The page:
Well, let's get it out of the way at the start. Newman Hall Raymond was not a pleasant person, certainly not by today's standards and possibly not even by those of his own era. He had been born in Nova Scotia in 1871, moved to the US at 15 and became a naturalized citizen in 1892. He was a hyper-patriotic, loudly judgmental, racist anti-Semite.
He had become both an architect and an evangelistic preacher and in July 1918 he was given an immediate direct commission, as a major no less, into the construction division of the Army's Quartermaster Corps. If they planned to use his professional experience, however, they quickly grew to appreciate his skills at mass oratory. They sent him on a tour of the eastern US to give revival-style patriotic speeches to drum up support for the World War. Indeed, they even created a “Patriotic Promotion Section” for him to head up, to which he recruited a few like-minded orators. He was discharged in January 1919, having served a total of six months. His short service notwithstanding, he was known to refer to himself as “Major Raymond” when it suited him for the next twenty years.
During the war he particularly specialized in mass meetings that mixed evangelistic Protestant services and patriotic oratory. The Bridgeport (CT) Times covered a large ten-day Methodist revival meeting on 16 September 1918 and reported that “Major Newman H Raymond, USA, spoke at a largely attended patriotic rally. Major Raymond is a virile and challenging speaker and stirred the people deeply”. No one at the time seems to have questioned the propriety of having an active military officer, presumably in uniform, address a religious revival meeting.
He was also a fervent teetotaler and prohibitionist. His letters to the editor on the subject started in 1914 and the end of prohibition in 1933 stoked his indignation even further. Indeed, the 1936 candidate for president on the Prohibitionist party ticket, Dr Leigh Colvin, had served under Raymond in his Patriotic Promotion Section as a captain. Raymond attended his emotional rallies, including one in July 1936 where, according to the Washington Star, Colvin charged that drinking by young girls and women represented a “threat of race degeneracy”.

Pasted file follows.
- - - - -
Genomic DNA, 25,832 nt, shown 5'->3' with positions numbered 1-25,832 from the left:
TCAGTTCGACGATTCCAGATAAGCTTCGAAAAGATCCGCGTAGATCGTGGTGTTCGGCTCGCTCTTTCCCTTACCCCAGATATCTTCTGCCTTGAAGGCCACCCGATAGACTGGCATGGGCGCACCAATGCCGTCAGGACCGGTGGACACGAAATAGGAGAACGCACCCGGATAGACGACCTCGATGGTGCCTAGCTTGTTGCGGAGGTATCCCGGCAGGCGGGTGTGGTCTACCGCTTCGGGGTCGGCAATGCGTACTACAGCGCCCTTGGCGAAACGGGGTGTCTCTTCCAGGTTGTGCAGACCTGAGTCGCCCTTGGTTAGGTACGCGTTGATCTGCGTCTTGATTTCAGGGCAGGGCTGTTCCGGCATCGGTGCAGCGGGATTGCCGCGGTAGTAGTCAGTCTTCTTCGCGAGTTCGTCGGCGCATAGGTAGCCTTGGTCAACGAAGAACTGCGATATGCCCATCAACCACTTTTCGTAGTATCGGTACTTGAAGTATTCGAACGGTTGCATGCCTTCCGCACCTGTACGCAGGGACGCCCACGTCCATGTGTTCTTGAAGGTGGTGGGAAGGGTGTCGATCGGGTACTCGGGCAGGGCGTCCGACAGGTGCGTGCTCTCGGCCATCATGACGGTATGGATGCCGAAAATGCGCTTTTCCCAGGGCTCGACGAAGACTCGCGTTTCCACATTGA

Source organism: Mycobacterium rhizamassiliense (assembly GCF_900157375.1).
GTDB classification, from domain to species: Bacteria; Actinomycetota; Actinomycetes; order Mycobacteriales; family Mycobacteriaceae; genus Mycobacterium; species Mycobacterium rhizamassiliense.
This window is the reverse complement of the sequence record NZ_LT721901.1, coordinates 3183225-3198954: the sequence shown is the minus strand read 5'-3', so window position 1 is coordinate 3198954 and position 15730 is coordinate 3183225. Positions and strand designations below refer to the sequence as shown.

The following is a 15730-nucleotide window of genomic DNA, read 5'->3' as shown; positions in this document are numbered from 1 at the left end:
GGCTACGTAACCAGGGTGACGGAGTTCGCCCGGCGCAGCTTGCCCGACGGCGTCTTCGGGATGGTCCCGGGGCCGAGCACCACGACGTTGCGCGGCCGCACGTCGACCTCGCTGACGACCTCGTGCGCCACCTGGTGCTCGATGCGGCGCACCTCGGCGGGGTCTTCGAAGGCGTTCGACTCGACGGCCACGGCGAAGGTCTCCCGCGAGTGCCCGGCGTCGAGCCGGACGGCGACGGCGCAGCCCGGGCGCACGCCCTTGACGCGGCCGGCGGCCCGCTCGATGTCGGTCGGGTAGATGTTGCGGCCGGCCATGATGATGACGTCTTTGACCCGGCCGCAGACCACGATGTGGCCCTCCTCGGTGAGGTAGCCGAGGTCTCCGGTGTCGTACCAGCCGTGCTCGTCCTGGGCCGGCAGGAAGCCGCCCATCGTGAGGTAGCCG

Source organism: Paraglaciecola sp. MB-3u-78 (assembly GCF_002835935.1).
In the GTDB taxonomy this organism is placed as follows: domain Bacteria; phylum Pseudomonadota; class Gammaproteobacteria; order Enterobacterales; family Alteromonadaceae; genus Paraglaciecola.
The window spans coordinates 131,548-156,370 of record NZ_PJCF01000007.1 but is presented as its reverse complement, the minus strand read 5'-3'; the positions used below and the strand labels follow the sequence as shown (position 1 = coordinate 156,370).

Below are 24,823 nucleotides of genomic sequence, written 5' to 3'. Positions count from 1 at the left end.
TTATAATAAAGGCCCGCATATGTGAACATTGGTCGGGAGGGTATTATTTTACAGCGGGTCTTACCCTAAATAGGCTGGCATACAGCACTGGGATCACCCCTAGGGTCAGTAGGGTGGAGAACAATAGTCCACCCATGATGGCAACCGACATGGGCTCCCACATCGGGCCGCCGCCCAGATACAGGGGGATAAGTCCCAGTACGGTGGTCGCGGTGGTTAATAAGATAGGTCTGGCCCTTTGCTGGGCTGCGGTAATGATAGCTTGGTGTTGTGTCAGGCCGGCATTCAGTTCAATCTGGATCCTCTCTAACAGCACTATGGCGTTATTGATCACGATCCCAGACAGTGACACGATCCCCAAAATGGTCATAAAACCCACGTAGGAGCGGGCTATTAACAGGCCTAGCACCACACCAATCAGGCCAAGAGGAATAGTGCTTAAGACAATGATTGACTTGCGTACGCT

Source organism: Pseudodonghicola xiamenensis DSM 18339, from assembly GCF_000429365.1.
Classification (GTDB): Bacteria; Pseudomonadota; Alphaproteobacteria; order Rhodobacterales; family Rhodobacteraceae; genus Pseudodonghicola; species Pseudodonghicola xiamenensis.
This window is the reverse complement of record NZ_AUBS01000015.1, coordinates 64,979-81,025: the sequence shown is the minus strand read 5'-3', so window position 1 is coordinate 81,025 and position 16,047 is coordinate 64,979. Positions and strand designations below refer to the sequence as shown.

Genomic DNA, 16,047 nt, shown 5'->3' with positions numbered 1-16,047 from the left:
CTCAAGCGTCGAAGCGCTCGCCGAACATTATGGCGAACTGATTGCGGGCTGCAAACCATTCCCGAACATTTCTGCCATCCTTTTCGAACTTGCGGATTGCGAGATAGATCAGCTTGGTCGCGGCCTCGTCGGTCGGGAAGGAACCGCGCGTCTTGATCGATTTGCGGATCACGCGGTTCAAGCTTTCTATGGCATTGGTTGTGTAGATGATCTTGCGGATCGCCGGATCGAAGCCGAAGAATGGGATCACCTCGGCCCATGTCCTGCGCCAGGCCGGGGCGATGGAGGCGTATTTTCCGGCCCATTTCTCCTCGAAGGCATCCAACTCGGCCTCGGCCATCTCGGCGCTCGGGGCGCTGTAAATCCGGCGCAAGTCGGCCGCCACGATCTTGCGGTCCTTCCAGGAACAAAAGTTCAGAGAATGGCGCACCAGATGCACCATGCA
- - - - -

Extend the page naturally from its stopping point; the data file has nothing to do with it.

The subject of race appears to have been another of Raymond's bugaboos. When he sold properties he included in each document of title a covenant that forever thereafter no person of the “black, yellow or Hebrew races” would be allowed to buy the property, or even rent it. The fact that tens of thousands of GIs died fighting the Nazi regime apparently carried little weight, for he continued those clauses into and even after the war. Their legality was short-lived, of course, for the US Supreme Court declared such covenants unenforceable in any federal or state court in 1948. Nonetheless, it does serve to illustrate Raymond's views.